April is Stress Awareness Month, and we’ve got some useful tips that you can adopt and make your own. Stressful times effect everyone, and each person handles and responds to stress differently. However, it can worsen symptoms of multiple sclerosis (MS) as stress targets the weakest parts of your body physiologically. Understandably, living with MS can be stressful and worrying at times, but talking about the problems and worries you’re facing can help take the weight off your mind and find a solution. At MS-UK, our helpline can assist you with MS-related issues that you may be experiencing, and you can find out more about our helpline here.
Whilst stress is nigh on impossible to avoid completely, it’s important to know how you can manage it and take steps to combat the symptoms before they worsen and effect your health on a more serious level.
Here’s some tools that you can use when stressful times come around
Meditation and mindfulness
Taking some time each day to reconnect with your mind and body can be incredibly helpful when it comes to managing stress. There’s a huge selection of apps you can use, such as Headspace that can guide you through everyday meditation sessions. If mindfulness is something that you’d like to learn more about in depth, you can sign up to join our mindfulness courses. Starting this month, there’s a four week and a nine week course available where you’ll be taught how mindfulness helps you sleep better, become more relaxed and be more aware of your body. Learn more about each course and sign up here.
Renowned for its overall health benefits, yoga is great for the mind and body. MS-UK now offers chair yoga sessions every week that you can take part in via Zoom. With two different sessions available, there’s a range of exercises for people with varying levels of mobility. Each session is 40 minutes, ending with guided meditation. Read more and sign up to our next class here.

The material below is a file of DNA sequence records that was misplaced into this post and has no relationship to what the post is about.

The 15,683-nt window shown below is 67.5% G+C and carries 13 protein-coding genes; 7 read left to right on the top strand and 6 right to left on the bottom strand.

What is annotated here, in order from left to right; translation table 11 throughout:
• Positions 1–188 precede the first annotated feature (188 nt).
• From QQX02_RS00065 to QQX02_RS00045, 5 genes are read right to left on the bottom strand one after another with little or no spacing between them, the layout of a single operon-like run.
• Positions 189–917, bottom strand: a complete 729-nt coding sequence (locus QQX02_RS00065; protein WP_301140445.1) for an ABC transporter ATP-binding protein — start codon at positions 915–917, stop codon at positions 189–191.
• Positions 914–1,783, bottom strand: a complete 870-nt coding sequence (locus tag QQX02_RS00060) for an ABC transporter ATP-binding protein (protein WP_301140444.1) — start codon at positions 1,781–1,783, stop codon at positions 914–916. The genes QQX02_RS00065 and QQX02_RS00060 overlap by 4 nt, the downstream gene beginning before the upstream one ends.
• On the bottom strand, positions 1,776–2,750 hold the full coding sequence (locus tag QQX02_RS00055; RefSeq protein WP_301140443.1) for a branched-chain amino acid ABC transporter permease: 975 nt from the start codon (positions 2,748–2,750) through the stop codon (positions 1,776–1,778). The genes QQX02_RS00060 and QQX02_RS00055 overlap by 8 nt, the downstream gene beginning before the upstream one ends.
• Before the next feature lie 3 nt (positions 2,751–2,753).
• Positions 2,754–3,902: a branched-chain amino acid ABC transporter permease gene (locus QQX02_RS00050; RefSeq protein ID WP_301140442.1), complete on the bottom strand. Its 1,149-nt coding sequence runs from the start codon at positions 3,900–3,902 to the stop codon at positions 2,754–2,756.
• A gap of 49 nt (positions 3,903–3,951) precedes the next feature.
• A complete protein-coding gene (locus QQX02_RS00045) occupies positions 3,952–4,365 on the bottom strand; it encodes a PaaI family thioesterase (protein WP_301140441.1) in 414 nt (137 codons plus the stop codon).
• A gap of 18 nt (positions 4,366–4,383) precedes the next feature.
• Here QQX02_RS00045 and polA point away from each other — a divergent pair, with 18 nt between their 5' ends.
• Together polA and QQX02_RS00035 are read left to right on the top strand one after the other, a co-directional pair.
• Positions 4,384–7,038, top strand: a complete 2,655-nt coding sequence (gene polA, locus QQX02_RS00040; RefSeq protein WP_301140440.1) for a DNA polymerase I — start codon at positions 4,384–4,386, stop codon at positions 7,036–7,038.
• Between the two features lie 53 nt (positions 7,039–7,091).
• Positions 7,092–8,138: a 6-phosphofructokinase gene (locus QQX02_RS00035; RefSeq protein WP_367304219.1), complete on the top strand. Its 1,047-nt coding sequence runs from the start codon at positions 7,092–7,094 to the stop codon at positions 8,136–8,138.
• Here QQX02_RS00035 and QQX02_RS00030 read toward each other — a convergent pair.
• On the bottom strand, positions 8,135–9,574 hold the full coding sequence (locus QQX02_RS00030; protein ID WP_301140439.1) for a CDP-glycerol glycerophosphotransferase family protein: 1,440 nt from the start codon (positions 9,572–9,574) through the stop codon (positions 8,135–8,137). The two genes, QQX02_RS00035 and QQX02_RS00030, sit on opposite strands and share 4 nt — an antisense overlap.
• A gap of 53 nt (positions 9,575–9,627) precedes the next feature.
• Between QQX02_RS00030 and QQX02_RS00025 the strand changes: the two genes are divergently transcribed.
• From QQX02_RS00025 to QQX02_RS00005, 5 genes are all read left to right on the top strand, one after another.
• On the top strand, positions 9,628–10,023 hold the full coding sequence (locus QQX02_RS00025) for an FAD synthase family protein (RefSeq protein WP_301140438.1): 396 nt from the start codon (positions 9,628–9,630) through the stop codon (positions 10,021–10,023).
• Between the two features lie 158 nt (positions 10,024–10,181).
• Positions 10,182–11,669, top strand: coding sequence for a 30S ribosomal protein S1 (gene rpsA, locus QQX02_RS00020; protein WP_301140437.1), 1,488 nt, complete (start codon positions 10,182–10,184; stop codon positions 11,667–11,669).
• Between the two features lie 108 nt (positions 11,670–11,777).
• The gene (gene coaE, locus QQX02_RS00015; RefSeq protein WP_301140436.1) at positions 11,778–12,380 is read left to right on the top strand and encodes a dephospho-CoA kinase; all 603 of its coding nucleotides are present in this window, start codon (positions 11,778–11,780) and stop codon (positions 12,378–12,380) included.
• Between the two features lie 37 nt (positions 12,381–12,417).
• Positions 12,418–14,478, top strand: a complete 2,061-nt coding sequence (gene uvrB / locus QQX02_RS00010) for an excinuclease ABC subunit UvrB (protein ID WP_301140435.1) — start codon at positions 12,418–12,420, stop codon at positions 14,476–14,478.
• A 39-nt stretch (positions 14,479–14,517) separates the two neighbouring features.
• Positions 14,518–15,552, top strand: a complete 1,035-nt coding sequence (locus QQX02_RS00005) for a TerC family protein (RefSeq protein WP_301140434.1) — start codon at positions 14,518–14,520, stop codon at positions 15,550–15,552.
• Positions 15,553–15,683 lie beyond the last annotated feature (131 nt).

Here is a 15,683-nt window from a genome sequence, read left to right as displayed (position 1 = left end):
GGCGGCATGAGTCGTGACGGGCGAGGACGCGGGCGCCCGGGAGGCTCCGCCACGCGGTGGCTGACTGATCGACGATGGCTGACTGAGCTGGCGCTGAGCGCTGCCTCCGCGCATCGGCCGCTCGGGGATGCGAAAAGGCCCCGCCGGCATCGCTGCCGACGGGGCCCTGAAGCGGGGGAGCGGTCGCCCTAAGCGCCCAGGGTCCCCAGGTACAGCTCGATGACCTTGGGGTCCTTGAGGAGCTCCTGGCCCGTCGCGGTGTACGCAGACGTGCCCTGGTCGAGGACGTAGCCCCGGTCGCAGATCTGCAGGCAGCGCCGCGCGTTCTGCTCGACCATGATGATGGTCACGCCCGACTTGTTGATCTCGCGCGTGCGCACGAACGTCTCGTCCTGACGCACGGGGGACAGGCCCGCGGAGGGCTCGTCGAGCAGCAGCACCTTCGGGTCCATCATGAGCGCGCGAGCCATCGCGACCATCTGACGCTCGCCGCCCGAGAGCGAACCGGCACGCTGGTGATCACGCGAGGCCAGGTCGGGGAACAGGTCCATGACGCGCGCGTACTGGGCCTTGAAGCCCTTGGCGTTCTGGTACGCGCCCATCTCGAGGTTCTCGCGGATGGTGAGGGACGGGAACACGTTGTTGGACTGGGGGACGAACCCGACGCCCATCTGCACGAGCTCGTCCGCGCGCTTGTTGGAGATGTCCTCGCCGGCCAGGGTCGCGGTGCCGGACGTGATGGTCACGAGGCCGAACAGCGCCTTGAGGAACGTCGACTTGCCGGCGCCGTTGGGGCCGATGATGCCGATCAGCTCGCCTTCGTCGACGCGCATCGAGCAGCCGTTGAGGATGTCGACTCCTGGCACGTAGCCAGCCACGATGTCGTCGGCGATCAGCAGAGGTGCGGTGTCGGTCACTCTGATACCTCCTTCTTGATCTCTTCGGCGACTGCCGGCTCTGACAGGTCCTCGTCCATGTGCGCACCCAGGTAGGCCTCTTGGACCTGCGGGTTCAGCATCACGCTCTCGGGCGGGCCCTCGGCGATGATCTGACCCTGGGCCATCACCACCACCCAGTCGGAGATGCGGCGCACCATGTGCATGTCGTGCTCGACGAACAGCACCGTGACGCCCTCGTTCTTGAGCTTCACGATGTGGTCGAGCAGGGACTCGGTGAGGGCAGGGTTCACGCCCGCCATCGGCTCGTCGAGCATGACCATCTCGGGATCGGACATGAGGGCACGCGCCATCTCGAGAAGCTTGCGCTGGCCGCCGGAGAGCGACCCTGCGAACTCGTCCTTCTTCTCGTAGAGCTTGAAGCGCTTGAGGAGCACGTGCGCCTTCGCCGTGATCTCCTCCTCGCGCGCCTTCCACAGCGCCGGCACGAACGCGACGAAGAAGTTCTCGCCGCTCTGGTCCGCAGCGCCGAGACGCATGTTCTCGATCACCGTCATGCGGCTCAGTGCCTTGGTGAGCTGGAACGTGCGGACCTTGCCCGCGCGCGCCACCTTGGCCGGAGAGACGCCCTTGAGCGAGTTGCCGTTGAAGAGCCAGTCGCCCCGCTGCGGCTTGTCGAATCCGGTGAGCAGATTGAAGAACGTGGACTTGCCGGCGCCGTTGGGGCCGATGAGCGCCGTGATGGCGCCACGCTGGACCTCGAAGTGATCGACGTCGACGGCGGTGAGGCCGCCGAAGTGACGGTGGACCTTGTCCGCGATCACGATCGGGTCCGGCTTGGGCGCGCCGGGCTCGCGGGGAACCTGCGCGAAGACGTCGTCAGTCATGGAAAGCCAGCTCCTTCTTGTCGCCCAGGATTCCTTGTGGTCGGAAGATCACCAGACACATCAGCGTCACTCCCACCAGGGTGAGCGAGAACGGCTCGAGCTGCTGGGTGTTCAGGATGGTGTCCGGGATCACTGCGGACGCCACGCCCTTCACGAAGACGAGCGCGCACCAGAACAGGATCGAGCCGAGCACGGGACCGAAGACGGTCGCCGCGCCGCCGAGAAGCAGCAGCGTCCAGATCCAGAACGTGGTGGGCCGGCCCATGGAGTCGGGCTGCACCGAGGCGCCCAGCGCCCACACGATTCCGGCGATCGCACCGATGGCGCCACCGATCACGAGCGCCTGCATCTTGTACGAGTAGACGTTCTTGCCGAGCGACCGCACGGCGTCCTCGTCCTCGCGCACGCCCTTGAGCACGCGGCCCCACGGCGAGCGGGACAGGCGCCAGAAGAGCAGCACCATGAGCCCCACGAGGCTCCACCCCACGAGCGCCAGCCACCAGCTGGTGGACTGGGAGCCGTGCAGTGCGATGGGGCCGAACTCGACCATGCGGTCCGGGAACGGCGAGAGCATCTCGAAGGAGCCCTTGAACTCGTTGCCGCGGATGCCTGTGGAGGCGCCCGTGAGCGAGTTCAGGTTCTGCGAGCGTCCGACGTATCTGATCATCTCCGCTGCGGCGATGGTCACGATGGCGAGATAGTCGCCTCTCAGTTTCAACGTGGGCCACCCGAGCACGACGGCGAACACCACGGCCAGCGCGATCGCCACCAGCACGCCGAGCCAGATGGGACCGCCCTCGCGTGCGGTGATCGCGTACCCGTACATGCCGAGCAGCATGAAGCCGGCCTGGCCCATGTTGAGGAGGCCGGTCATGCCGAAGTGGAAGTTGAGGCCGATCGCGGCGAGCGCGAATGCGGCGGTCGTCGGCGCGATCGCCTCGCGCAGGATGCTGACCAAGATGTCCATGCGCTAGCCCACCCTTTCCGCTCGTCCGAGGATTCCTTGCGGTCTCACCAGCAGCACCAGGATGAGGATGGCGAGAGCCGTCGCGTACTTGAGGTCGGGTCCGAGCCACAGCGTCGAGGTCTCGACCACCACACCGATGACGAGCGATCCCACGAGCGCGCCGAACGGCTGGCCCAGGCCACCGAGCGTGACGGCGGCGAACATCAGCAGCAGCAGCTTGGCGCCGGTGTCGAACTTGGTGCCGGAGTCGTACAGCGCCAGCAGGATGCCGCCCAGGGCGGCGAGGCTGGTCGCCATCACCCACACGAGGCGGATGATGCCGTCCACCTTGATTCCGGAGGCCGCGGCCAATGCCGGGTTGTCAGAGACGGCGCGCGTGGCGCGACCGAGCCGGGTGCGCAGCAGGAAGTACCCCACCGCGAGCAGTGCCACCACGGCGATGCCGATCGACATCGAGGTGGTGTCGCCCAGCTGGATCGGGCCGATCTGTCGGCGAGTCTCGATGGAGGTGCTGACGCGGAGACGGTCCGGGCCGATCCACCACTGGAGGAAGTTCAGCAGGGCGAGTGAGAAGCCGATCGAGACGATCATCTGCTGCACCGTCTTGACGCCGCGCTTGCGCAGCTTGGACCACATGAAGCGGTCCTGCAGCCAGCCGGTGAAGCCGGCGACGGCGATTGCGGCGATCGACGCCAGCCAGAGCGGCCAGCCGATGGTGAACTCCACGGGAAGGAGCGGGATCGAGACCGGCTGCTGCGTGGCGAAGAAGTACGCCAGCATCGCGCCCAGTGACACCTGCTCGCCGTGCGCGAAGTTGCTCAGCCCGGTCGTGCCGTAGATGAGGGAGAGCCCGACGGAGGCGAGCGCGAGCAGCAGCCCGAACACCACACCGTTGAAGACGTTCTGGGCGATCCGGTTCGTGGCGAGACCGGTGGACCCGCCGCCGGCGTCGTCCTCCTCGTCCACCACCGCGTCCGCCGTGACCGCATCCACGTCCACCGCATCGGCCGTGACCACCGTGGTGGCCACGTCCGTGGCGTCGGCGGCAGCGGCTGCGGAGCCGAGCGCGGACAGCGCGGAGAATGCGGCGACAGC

Staying active is a great way to combat stress. It releases endorphins, the feel-good hormone, and gives you time to focus on the one thing that you’re doing, taking your mind away from the stressful situation at hand. Going for a run, a walk, or doing a home workout can make all the difference to your day. Regular exercise can be anything that works for you and MS-UK hosts three different exercise sessions twice a week, catering for different levels of mobility. Each month, Alan Pearson, level four exercise coach also holds exercise masterclasses, focusing on an MS-specific symptom and exercises to help.
Resolutions to stress can also be anything creative that you enjoy. Whether that’s reading, painting, drawing, journaling, knitting or sewing, taking the time to concentrate on your beloved hobby or even taking up a new one is important. Making the time for things that make you happy is a regular thing that you can do for everyday stresses. Creative activities allow you to channel your emotions into that and can help you make sense of how you’re feeling too.
Talking about the problems that are causing you stress with someone who can provide solutions, or just be a safe space for you to talk about what’s on your mind is incredibly important. Your mental health is just as important as your physical health and finding a professional who can help you and your needs is vital.